§ From William C. C. Claiborne
3 May 1804, New Orleans. “On last evening I had the Honour to receive your Letters of the 6th of February1 and 2nd of April. The delay of the first I cannot account for, nor do I know what has become of the communication to General Wilkinson and myself,2 which was said to be enclosed therein. On opening the Packet the Letter referred to was missing. This induced me to examine the Wafers, there were no apparent marks of violence, and if the Seal had been broken it was managed with much address.
“That some of your Letters to me have designedly been delayed on the passage and their contents examined is a fact I am well assured of, but where the abuse is committed I know not.
“The Law for the Government of Louisiana will not be Satisfactory to all the Citizens.3 Many of the old inhabitants had expected immediate admission into the Union, and the Law does not hold out the means of gratifying the Ambition of Some of the late adventurers from the United States. Complaints therefore upon this Subject will be made. For myself however I do firmly believe that the constitution temporarily prescribed is well adapted to the present Situation of Louisiana, and if previous to the expiration of the Law it should be discovered, that a Government managed more immediately by the people would better conduce to their happiness and prosperity, there can be no doubt but Congress will with promptitude and pleasure make the necessary provisions. I am fearful that the ten thousand Dollars fund will Scarcely meet my necessary expenditures until the 1st of October.
“The Business of my office is so considerable that I have been necessitated to engage two Clerks at fifty dollars each er Month, and it is probable I shall soon be compeled to employ a third. The services of an interpreter I have also found indispensible. His compensation is sixty dollars er month. The expense of printing is becoming considerable, for, to give satisfaction, and to do justice to the Citizens I have found it necessary to publish my ordinances in the French as well as the English language. There are many other incidental charges that I am Subjected to and which will in time amount to Something considerable. I however shall incur no unnecessary expense and I flatter myself that my disbursements will be found to be within the bounds of a prudent economy.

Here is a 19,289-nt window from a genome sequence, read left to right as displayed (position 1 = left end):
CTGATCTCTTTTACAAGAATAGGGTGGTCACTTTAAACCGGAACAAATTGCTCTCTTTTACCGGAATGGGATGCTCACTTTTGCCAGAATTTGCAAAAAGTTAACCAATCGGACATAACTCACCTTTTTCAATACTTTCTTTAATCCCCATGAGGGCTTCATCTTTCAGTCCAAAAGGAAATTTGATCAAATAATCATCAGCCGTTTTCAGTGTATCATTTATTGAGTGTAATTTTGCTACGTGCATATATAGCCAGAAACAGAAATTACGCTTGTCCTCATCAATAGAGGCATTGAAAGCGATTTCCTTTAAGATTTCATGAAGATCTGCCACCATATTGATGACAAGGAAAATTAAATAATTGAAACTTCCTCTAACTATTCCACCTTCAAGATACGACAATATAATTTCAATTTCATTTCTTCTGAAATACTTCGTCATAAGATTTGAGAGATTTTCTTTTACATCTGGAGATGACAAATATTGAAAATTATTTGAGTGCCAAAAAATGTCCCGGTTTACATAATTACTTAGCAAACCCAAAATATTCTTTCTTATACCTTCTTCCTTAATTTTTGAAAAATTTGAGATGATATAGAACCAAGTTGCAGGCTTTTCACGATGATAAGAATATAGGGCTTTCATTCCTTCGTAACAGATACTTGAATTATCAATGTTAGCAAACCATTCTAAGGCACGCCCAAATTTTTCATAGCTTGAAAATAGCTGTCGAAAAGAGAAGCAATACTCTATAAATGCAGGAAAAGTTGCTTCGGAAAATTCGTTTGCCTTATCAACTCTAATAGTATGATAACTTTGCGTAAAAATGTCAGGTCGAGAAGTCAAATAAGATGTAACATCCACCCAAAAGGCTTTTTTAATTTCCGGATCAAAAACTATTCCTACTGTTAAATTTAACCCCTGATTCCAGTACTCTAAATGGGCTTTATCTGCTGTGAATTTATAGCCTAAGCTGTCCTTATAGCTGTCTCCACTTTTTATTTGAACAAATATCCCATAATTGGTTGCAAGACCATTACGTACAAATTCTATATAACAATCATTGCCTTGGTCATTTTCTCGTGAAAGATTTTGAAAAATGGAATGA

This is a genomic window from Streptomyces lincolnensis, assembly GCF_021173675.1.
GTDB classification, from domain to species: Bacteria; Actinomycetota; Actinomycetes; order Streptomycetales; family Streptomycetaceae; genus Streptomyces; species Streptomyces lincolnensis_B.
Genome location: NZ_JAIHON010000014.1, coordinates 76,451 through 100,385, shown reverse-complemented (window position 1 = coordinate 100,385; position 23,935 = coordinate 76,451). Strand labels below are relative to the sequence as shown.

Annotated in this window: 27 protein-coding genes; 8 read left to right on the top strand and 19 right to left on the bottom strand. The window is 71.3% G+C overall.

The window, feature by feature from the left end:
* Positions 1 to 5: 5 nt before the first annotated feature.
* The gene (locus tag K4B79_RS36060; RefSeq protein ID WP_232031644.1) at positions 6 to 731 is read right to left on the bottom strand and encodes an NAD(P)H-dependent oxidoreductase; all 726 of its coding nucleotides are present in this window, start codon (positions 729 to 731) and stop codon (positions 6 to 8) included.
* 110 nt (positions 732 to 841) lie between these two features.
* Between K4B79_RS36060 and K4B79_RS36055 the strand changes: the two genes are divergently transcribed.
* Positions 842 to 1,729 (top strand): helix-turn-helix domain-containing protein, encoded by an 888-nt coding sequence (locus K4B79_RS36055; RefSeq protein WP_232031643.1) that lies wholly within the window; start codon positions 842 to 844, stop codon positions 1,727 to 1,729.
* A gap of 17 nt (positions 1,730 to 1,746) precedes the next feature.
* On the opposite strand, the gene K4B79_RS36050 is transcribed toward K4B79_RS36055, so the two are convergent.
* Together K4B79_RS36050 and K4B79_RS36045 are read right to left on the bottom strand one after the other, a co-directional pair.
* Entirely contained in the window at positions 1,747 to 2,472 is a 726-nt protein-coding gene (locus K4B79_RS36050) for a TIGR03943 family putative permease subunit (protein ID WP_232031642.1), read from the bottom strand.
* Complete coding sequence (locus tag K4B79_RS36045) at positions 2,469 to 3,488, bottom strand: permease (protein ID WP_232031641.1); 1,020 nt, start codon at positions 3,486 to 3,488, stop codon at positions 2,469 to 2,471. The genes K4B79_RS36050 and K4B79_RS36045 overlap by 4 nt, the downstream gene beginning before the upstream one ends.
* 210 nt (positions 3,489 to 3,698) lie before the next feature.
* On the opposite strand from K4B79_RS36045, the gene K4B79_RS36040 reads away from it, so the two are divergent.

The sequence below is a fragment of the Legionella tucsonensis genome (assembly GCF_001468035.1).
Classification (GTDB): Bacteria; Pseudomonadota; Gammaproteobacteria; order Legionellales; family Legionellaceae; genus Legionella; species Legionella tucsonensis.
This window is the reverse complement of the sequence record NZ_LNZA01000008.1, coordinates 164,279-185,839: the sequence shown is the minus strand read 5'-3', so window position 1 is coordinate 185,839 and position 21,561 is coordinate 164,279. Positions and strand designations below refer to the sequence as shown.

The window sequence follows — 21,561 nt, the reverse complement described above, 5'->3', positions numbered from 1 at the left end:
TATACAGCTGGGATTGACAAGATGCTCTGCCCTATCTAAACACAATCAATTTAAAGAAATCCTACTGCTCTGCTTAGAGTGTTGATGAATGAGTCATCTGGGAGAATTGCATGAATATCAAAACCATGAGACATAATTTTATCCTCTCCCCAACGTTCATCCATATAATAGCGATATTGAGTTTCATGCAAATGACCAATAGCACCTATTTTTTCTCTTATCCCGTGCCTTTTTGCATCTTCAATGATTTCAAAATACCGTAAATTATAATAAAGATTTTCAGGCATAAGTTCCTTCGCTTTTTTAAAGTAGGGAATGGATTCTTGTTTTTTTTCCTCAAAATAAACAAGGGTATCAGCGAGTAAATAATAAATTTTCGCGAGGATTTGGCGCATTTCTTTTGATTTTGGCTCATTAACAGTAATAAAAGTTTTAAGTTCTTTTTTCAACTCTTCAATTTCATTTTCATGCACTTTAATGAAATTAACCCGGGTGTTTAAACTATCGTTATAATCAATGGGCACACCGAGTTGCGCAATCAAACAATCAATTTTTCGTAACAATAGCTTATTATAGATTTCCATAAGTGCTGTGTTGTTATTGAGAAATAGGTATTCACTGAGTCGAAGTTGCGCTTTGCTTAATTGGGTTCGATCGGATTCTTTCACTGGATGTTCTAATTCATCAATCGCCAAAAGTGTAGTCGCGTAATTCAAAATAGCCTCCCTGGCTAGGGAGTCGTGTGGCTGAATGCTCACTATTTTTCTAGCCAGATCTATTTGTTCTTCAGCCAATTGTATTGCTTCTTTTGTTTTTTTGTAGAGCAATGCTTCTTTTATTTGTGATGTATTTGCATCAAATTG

“Letters from the first Civil Commandant of upper Louisiana Captain Stoddart4 announce to me, that certain expences have necessarily been incurred by him and of which he had advised the Secretary of War. I therefore hope the Secretary has taken the Subject into consideration, and given such directions as may relieve me from any responsibility. Late communications from the different Commandants in lower Louisiana represent that every thing is quiet, and I can assure you the utmost Harmony prevails in this City.”
Adds in a postscript: “Your Letter to me, dated October 31st5 contains the following Paragraph. ‘No particular provision is yet made as compensation for the New Service in which you are to be employed. The President authorizes you for the present to draw on the Department of War, at a rate not exceeding four Hundred dollars er Month to be computed from the commencement of your journey to New Orleans.’ I was of opinion, that, the ten thousand dollars (during the temporary Government) would have been sufficient to meet all the contingent expences, and my extra Compensation beside. I have therefore (heretofore) drawn from that fund my four hundred dollars er month, thinking that it would not be disagreeable to the Executive: But if I find that the ten thousand dollars, will not bear me out, I shall draw upon the Secretary of War for the amount of my extra compensation, and carry the same to the contingent Fund, which will then I think answer all my demands.
“I have extended my extra compensation to the sum limited by the President, because without extravagance I have expended the whole of it, and my Salary as governor of the Mississippi Territory besides. My expences have been greater than they otherwise would have been from the necessity there was in providing furniture for the Governors House, which in this City I have found very dear.”
Letterbook copy (Ms-Ar: Claiborne Executive Journal, vol. 13). 3 pp.
2. Ibid., 6:437.
4. Amos Stoddard (1762–1813) was a Revolutionary War veteran and lawyer from Hallowell, District of Maine. Commissioned a captain in the Second Regiment of Artillerists and Engineers in 1798, he was appointed by Jefferson in 1803 as the first civil and military commandant of Upper Louisiana, a post he held until 30 Sept. 1804. He was promoted to major in 1807, and during the War of 1812 he prepared the defense of Fort Meigs, dying of wounds he received in its conduct.